A woman’s place is peace

Thirty years ago, my country was classed as war-torn. Soldiers marched the streets, bombs exploded, and people lived in fear. You could be pulled from a busy street and shot for being the wrong religion. Schools were targeted and places of worship were blown up. But I didn’t grow up in Syria or Iraq. It was Northern Ireland. Within the last thirty years, the entire country has done a u-turn and is finally at peace with itself. Today anyone can walk the streets freely, without fearing for their safety. We hosted the MTV awards, pop stars make music videos in our fields, and it provides the back drop for “Game of Thrones” TV series. Now it is the place to be. Religious extremism was the back bone of Northern Irish society, making it no different from other countries like Iraq or any other nation where religion is the excuse for killing.

The big question is “how did peace happen?”

It could be said that politics had a large part to play in the peace process. I could say that, but I would be lying. I believe that if the politicians had it their way, we would still be blowing each other up. I don’t think my belief is unfounded. Gerry Adams of Sein Finn political party takes his wage from the government and yet refuses to sit in Parliament to represent the very people that elected him. And so many more are just power hungry, joining in the fun as if war is just a game. So how did such backwards politics lead to peace? They didn’t, it was the women.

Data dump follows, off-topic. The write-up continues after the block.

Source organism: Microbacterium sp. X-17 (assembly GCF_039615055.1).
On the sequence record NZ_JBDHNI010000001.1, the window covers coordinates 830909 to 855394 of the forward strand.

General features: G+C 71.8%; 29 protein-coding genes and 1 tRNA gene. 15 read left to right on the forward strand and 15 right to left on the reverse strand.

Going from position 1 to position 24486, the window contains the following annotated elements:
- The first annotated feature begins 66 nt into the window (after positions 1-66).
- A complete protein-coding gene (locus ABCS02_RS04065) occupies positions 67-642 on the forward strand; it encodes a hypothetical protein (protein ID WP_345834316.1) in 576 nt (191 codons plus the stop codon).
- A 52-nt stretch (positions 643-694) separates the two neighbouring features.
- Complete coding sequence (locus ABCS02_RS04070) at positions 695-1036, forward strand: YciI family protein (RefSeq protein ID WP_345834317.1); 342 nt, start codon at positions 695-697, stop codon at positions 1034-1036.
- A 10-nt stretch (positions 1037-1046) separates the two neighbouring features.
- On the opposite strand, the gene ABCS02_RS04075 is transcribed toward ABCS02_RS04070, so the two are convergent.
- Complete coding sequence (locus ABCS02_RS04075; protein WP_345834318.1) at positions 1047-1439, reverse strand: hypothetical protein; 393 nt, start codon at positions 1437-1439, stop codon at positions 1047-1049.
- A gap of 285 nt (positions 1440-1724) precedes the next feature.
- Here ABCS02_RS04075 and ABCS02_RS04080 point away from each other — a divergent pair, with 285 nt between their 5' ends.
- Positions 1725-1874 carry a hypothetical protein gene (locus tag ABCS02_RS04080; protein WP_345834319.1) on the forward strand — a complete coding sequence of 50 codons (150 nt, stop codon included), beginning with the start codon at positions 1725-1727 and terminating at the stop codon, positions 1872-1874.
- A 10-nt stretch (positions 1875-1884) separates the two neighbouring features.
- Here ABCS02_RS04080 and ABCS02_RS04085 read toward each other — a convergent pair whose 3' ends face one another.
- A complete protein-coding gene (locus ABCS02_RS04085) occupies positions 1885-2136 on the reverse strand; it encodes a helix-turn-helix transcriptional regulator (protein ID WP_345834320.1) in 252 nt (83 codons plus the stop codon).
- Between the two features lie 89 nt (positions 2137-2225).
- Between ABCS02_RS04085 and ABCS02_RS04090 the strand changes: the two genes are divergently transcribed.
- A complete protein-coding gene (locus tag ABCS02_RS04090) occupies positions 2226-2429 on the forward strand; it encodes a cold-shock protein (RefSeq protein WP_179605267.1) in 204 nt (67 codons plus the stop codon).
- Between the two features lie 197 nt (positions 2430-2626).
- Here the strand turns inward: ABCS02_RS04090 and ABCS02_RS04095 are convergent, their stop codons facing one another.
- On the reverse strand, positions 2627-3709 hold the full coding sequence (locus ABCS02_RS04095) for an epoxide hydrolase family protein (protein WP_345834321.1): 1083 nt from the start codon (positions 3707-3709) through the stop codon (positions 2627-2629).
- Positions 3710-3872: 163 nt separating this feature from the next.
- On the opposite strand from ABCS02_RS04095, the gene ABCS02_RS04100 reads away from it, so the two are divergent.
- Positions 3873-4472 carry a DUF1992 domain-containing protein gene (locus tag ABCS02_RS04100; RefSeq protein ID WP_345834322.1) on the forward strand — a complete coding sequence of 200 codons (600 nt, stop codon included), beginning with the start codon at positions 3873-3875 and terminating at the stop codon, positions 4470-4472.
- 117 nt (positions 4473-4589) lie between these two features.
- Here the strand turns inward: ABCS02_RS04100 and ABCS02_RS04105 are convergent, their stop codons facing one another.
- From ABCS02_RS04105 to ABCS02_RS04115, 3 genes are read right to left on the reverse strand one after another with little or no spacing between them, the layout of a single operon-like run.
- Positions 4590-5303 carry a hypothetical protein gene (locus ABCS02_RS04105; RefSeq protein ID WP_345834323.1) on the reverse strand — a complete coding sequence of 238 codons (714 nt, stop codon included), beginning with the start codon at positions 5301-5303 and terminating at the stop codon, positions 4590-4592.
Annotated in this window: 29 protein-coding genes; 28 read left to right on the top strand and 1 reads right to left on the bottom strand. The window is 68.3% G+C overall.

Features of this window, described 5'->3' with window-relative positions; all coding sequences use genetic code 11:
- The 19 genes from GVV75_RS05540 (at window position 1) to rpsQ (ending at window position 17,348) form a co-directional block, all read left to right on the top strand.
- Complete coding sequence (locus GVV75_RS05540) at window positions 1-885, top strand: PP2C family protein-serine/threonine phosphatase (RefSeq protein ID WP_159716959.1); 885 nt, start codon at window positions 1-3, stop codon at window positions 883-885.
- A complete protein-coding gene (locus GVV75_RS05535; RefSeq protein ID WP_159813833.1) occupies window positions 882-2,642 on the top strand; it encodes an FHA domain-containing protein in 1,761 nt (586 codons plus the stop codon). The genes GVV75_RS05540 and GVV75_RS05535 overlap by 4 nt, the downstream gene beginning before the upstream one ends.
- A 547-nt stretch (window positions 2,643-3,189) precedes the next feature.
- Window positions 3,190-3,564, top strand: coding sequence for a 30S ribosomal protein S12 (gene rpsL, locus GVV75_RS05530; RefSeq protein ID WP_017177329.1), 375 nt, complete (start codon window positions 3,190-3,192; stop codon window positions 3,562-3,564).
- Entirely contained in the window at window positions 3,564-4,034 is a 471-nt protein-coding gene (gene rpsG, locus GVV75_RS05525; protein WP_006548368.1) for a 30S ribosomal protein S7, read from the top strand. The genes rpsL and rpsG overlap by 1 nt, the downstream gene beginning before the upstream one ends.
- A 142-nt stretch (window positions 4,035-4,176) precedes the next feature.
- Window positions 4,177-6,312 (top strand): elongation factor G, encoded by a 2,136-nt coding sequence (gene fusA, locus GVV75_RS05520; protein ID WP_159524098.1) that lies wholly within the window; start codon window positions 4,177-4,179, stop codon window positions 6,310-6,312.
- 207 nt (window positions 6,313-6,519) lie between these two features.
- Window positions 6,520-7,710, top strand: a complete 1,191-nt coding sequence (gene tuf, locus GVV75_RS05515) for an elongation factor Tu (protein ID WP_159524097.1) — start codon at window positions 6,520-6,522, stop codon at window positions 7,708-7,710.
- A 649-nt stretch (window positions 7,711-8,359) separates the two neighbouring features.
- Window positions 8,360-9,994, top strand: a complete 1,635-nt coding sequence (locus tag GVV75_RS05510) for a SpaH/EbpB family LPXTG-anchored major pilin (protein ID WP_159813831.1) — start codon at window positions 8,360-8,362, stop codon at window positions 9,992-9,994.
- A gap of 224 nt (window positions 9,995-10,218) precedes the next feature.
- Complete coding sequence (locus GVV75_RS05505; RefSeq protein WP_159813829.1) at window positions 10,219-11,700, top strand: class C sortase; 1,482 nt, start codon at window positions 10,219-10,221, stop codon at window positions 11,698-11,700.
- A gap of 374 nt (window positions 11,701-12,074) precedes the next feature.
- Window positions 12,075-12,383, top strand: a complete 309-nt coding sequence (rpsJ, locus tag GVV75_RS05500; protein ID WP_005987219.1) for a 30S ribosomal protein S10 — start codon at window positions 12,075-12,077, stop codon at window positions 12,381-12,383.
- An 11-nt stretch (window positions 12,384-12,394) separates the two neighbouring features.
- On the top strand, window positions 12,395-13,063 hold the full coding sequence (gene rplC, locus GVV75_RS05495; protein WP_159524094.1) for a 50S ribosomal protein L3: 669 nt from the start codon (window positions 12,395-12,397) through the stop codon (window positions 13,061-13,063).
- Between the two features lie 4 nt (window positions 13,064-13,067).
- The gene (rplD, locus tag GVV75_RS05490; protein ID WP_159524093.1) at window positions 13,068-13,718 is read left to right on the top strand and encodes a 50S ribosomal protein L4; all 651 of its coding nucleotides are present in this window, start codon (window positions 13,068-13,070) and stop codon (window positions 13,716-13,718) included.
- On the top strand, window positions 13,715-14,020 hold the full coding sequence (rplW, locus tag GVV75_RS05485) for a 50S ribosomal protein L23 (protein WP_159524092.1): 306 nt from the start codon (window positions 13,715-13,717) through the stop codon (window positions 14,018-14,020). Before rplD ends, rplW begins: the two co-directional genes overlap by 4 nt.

During the 1970’s and 1980’s, women’s attitudes shifted. They became empowered with choices and a feminist revolution swept through the streets of the country. Women were no longer prepared to risk losing husbands and sons over religious bullshit. They chose to educate their families about the value of life, and the gift of love. That may sound the complete opposite of feminism but isn’t that what it is about? The power to choose? These brave women chose to set men in the right direction for peace. It was these actions that gave men the strength to say, “Enough is enough”. It was then in the 1990’s that the Peace Process in Northern Ireland took hold. More equality for all religions (and women) began to filter through society. From there, Northern Ireland has came on leaps and bounds, defining itself as a nation with its own unique culture. The country is held as a landmark for peace and many world leaders want to copy what was done here to bring about world peace. There may still be religious differences but it is the Northern Irish culture which binds us together, allowing us to live in peace.

All throughout history there has been tales of powerful women who refused to allow war and fear to rule their lives. From these women, the icons of ages past, the present day woman has emerged. Modern woman has bloomed and taken charge, not afraid to speak her mind. Today they are called bitches. But these bitches are responsible for peace in my country. This leads me to my final point. If the world is to know true peace, the women of the world must unite and become strong. There must be a new feminism revolution in order to educate women that they have a choice. They can choose peace, they can choose to raise their families in a way that future generations will unite and live in unity with each other.

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